Chin-Na or Qinna (擒拿) is the set of joint lock techniques used in the Chinese martial arts (Kung Fu) to control or lock an opponent's joints or muscles/tendons so the opponent cannot move, thus neutralizing the opponent's fighting ability. There are over 700 Chin-Na traditional techniques found in all martial arts.
Qin" (chin) (擒) in Chinese means "to seize or catch," in the way an eagle seizes a rabbit or a policeman "catches a murderer" (qin xiong, 擒兇). "Na" (拿) means "to hold and control." Therefore, Qin Na can be translated as "seize and control.
Chin-Na is a compassionate way of fighting. Instead of injuring opponents seriously, like breaking their bones or damaging their internal organs, so that they cannot continue fighting, you put them out of action temporarily.
Chin Na is based on deep knowledge of anatomy and physiology. In order to use this technique successfully, one will need to understand how the human skeleton is built, how our joints function, what kinds of muscles we have, what they are attached to, and how they contract.
Generally speaking, in order to have the effective and efficient fighting capability, almost all Chinese martial styles include four categories of techniques. The first category is composed of the techniques of striking, punching, pushing, pressing, etc. The second category is using the leg to kick, sweep, step, or trip. In these techniques, contact time between you and your opponent must be very short, and the power for attacking is usually explosive and harmful. The third category is called wrestling (Shuai Jiao, 摔跤), and it contains the skills of destroying the opponent's root and balance, consequently throwing him down. Often these techniques are mixed with the leg's sweeping or tripping, and the body's swinging or even throwing. attack.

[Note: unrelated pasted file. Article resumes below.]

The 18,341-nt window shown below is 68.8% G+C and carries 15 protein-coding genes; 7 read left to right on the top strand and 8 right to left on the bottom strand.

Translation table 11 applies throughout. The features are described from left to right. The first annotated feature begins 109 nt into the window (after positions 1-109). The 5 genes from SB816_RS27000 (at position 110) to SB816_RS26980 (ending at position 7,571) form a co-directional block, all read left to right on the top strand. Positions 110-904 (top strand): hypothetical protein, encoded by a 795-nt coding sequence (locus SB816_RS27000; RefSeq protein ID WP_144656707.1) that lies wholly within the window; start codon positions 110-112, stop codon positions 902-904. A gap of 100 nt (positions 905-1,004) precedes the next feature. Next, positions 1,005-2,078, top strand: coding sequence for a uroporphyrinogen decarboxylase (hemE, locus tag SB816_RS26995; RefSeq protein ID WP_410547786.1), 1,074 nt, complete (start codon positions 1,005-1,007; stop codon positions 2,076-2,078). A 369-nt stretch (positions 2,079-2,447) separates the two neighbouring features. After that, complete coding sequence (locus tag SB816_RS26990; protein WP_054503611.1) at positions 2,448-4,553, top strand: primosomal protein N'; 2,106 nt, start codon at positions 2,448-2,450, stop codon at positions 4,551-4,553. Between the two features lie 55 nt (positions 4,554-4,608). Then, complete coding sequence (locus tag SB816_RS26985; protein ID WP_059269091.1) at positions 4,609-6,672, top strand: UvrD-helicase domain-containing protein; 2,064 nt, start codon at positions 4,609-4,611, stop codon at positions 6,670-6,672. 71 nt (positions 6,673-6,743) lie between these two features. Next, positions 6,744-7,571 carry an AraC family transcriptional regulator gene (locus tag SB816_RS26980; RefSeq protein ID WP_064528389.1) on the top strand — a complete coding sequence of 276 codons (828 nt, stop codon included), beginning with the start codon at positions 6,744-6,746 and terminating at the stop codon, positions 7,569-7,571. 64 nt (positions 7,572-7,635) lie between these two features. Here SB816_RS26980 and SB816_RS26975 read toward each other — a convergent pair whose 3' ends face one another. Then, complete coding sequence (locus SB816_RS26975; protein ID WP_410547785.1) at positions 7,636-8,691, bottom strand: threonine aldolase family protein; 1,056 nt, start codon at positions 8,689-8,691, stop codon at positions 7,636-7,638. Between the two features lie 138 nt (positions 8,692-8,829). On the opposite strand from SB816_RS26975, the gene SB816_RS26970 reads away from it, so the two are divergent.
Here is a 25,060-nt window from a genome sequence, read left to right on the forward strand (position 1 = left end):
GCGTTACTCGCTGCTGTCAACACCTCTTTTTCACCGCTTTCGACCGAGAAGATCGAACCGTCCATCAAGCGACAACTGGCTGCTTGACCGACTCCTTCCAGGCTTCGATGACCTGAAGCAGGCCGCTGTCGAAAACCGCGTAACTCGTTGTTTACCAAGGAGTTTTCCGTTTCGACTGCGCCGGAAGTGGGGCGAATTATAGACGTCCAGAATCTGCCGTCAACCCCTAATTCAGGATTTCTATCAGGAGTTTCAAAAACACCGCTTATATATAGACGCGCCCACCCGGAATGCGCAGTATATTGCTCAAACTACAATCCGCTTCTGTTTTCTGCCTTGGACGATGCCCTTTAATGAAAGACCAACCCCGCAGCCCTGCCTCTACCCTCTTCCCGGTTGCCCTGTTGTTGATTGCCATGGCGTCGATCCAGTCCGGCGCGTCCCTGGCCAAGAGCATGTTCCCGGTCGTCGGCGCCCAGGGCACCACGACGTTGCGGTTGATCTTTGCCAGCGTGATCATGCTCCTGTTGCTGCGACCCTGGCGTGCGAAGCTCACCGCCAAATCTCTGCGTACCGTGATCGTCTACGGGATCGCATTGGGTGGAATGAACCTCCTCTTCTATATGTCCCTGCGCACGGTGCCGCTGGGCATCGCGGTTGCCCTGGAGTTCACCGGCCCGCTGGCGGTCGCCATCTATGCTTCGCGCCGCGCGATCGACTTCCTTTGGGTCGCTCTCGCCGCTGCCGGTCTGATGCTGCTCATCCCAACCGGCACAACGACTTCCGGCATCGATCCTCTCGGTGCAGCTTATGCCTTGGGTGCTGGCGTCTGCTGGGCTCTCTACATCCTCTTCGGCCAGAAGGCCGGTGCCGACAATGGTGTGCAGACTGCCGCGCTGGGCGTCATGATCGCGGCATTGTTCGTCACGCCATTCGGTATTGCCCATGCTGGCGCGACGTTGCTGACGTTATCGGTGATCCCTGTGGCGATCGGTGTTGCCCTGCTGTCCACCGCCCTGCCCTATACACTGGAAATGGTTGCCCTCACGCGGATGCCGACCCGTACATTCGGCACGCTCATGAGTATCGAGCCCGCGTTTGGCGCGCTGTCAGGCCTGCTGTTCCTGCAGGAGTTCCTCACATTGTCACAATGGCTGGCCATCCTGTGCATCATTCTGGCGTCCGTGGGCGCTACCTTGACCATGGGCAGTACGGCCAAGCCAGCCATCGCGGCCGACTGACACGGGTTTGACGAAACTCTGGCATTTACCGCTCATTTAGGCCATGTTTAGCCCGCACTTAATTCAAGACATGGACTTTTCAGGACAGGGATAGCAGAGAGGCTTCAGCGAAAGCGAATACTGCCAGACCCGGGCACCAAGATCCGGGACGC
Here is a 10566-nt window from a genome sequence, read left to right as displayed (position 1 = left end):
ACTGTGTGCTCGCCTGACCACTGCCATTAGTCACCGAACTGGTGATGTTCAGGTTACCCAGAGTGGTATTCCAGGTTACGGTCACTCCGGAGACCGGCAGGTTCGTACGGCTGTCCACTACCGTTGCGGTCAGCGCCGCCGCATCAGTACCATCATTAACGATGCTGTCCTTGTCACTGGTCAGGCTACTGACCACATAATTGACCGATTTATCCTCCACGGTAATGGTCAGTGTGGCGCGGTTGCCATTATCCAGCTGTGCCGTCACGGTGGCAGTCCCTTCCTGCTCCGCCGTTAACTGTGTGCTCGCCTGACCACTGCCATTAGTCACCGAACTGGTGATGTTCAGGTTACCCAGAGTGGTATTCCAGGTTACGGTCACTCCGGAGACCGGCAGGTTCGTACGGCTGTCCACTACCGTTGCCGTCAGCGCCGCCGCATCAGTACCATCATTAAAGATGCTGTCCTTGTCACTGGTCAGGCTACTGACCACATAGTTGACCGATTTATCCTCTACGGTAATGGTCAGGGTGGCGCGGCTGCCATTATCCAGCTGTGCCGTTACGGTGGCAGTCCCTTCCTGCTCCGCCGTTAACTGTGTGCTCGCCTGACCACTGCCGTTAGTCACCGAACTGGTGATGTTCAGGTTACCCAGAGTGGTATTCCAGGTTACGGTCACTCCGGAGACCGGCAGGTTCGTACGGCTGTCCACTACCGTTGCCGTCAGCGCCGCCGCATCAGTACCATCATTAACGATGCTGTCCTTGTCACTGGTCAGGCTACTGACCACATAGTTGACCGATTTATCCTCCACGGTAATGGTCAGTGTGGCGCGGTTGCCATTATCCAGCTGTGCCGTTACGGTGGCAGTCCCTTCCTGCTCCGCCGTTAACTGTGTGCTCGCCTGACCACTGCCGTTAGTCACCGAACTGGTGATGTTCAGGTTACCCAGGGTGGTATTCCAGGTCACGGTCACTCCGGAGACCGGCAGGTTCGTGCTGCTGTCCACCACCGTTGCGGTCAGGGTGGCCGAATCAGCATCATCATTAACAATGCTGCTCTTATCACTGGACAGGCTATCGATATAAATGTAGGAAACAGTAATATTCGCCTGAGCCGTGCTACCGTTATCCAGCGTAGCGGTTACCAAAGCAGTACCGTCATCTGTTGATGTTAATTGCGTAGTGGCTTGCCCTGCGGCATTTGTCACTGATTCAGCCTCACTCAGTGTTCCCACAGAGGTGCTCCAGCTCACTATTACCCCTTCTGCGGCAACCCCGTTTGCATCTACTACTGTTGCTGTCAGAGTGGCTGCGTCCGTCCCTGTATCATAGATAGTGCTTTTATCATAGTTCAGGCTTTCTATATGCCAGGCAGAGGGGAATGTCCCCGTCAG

The last category is Qin Na, containing grabbing techniques that specialize in controlling or locking the opponent's joints, muscles, or tendons. However, you should understand an important fact. In a combat situation, the above three categories are often applied together, and cannot be separated. For example, while one of your hands is grabbing and controlling your opponent, the other hand is used to strike a vital cavity. Another example of this is that often you use grabbing to lock your opponent's joints while throwing him down further.
Because of this, sometimes it is very difficult to discriminate clearly between techniques in a real situation. As a matter of fact, many Chinese martial artists believe that since there are many other non-grabbing techniques, such as pressing or striking the cavities or nerves, which can make the opponent numb in part of the body (or even render him unconscious), thereby providing control of the opponent, these techniques should also be recognized as Qin Na. You can see that, as long as the techniques can immobilize an opponent, it does not matter if the cause is a joint lock, numbness, or unconsciousness—all of them can be classified as Qin Na.
Nobody can tell exactly when Qin Na was first used. It probably began the first time one person grabbed another to control him. Grabbing the opponent's limbs or weapon is one of the most basic and instinctive ways to immobilize him or control his actions.